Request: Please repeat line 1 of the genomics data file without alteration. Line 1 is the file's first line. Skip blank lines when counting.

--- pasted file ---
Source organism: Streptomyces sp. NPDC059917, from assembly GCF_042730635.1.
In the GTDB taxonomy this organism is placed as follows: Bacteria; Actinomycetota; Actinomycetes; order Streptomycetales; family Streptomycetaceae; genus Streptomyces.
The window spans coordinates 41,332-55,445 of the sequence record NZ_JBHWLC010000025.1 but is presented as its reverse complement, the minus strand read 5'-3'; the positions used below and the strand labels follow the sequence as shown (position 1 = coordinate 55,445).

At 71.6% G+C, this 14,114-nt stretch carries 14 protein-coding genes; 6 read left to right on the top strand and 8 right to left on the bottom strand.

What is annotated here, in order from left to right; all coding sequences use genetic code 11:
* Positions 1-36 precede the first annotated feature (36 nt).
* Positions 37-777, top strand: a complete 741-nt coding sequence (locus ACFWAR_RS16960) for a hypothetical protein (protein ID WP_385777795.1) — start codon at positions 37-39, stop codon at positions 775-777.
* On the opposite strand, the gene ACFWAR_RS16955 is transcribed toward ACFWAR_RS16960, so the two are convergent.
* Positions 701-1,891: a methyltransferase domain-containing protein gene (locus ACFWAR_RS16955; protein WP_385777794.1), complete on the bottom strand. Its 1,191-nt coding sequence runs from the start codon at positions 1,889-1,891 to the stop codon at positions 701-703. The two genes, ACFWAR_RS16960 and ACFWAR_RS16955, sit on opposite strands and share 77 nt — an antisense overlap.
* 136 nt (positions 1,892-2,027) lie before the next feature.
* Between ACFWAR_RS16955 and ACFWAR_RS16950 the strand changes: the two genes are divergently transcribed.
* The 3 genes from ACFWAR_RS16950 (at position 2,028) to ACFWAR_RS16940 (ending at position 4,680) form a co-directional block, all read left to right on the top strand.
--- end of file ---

Source organism: Streptomyces sp. NPDC059917, from assembly GCF_042730635.1.